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When you intersect the cloud with analytics, you enter the realm of Cloud Analytics. Cloud Analytics is a service that performs data analysis on the cloud and renders the results to you at a place and device of your choosing. It is your key to freedom and empowerment.

  1. How does cloud analytics benefit me?

As with the adoption of cloud model for any service, it is natural to wonder if a cloud analytics solution is indeed strategically beneficial over a non-cloud – or on-premise – analytics solution. In today’s digitally charged business environment, the better question to ask would be if an enterprise could survive without a cloud model. Consider these advantages:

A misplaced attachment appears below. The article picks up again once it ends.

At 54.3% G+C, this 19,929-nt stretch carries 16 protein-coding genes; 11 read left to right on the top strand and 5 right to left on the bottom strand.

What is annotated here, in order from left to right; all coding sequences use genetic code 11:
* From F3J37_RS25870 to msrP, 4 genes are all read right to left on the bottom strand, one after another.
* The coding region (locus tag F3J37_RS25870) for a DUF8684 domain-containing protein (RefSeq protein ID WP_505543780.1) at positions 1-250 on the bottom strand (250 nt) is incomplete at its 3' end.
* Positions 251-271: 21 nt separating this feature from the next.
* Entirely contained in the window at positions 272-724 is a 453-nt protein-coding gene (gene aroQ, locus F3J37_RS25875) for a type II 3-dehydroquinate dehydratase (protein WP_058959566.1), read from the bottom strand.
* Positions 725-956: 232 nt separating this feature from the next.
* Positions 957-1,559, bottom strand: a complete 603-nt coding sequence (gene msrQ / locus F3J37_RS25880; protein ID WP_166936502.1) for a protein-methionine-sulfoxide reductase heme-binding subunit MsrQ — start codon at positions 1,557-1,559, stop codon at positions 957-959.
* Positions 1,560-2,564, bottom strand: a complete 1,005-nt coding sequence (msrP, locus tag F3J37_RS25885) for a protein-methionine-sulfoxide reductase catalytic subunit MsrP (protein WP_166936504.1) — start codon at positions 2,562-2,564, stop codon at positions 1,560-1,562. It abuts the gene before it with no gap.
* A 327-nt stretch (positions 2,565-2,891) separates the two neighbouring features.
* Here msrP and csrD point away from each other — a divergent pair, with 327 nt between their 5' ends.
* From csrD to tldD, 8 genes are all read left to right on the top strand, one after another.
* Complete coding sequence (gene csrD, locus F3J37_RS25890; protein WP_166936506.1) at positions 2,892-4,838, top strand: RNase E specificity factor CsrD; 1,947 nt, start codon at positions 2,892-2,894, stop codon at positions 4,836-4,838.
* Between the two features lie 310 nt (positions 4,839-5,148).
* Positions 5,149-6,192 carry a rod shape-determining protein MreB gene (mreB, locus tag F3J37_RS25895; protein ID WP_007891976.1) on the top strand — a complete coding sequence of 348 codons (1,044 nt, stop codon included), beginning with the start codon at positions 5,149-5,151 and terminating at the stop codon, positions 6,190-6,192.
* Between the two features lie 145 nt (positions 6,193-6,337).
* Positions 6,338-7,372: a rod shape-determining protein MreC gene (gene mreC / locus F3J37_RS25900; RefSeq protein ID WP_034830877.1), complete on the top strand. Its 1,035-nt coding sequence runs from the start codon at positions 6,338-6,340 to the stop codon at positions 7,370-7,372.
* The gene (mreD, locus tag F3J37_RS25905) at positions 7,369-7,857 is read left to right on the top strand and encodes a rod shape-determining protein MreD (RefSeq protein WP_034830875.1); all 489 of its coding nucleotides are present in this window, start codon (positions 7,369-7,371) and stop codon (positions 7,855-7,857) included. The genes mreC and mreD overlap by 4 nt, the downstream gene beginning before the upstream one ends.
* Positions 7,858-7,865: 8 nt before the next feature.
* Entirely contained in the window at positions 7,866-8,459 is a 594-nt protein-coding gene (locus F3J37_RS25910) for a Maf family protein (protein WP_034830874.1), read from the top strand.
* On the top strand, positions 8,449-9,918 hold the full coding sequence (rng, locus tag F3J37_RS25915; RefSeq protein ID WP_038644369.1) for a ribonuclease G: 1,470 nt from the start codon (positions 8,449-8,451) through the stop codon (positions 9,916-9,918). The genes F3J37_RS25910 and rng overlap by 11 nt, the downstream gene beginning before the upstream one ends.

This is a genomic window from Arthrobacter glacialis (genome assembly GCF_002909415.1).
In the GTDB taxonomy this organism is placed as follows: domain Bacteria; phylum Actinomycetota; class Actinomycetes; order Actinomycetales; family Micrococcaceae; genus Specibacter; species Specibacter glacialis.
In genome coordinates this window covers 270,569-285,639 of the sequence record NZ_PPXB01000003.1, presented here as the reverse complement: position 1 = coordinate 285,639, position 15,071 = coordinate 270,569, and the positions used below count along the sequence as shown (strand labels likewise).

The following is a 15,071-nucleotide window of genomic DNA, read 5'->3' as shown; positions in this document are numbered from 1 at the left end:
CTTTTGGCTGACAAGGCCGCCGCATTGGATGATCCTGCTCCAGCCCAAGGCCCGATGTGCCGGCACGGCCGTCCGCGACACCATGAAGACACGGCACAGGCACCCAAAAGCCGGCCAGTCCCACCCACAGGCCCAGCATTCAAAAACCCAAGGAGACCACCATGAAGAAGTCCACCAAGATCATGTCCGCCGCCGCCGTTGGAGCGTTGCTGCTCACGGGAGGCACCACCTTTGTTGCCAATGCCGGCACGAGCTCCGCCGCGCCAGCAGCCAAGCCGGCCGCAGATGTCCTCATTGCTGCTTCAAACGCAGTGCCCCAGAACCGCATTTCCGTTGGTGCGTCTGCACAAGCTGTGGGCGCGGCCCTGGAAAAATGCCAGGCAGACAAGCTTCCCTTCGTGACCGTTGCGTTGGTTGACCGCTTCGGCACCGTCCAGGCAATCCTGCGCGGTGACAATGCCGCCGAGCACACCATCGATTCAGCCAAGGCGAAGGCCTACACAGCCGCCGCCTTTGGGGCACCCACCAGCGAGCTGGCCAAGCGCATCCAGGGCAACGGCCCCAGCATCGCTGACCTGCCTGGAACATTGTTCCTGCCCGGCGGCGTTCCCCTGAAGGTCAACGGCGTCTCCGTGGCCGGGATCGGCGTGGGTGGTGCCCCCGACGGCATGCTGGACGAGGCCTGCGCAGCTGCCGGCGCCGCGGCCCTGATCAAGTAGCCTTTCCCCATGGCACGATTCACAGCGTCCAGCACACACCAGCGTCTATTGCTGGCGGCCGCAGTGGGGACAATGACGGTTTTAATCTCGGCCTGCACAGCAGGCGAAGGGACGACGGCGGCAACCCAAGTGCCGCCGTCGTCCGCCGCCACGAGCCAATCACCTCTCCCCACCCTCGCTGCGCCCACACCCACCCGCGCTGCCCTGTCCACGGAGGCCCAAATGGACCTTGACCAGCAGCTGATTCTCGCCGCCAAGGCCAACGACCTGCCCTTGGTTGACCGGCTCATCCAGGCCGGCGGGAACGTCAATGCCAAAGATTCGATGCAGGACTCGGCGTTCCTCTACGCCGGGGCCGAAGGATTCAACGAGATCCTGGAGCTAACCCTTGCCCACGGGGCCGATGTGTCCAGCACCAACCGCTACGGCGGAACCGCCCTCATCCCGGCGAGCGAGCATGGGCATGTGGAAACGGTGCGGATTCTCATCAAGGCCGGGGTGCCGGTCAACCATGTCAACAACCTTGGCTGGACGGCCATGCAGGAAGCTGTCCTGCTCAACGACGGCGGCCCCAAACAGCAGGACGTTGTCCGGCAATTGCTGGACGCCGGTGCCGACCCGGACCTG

Scalability: With data volumes exploding, storage and computing demands are met far more easily with your data analytics solution hosted on the flexible and scalable cloud model.

Availability: With a cloud-based solution, unplanned disruptions in the availability of data analytics service are passe, as the cloud analytics service provider guarantees near 100% uptime through high-availability and fault-tolerant systems.

Convenience: A cloud-based solution relieves your in-house teams from critical but vexing issues like maintaining an efficient data warehouse, reducing latency, constantly upgrading to the latest tools and technology, and handling surges and ebbs in real-time queries and requests.

Predictability: A cloud analytics solution takes the element of surprise out of your IT costs as cloud analytics services are rendered as fixed-price contracts with your service provider.